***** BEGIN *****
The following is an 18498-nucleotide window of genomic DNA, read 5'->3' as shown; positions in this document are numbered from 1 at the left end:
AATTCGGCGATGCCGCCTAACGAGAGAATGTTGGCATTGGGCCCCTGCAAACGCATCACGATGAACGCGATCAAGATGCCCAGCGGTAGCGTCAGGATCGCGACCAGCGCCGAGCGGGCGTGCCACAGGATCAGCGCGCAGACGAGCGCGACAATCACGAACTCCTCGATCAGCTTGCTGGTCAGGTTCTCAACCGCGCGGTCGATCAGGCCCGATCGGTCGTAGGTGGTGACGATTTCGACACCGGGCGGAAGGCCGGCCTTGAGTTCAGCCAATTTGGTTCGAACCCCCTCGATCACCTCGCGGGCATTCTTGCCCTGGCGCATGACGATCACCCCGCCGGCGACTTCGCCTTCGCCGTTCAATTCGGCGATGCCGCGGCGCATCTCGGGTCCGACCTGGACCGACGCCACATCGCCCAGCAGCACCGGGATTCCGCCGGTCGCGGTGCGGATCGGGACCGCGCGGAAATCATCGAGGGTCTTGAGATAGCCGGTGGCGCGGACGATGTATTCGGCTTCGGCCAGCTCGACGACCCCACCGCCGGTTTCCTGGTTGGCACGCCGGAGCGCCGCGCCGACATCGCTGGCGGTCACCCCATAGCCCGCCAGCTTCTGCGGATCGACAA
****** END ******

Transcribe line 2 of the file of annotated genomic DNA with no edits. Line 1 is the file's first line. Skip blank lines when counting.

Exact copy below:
AATTCGGCGATGCCGCCTAACGAGAGAATGTTGGCATTGGGCCCCTGCAAACGCATCACGATGAACGCGATCAAGATGCCCAGCGGTAGCGTCAGGATCGCGACCAGCGCCGAGCGGGCGTGCCACAGGATCAGCGCGCAGACGAGCGCGACAATCACGAACTCCTCGATCAGCTTGCTGGTCAGGTTCTCAACCGCGCGGTCGATCAGGCCCGATCGGTCGTAGGTGGTGACGATTTCGACACCGGGCGGAAGGCCGGCCTTGAGTTCAGCCAATTTGGTTCGAACCCCCTCGATCACCTCGCGGGCATTCTTGCCCTGGCGCATGACGATCACCCCGCCGGCGACTTCGCCTTCGCCGTTCAATTCGGCGATGCCGCGGCGCATCTCGGGTCCGACCTGGACCGACGCCACATCGCCCAGCAGCACCGGGATTCCGCCGGTCGCGGTGCGGATCGGGACCGCGCGGAAATCATCGAGGGTCTTGAGATAGCCGGTGGCGCGGACGATGTATTCGGCTTCGGCCAGCTCGACGACCCCACCGCCGGTTTCCTGGTTGGCACGCCGGAGCGCCGCGCCGACATCGCTGGCGGTCACCCCATAGCCCGCCAGCTTCTGCGGATCGACAA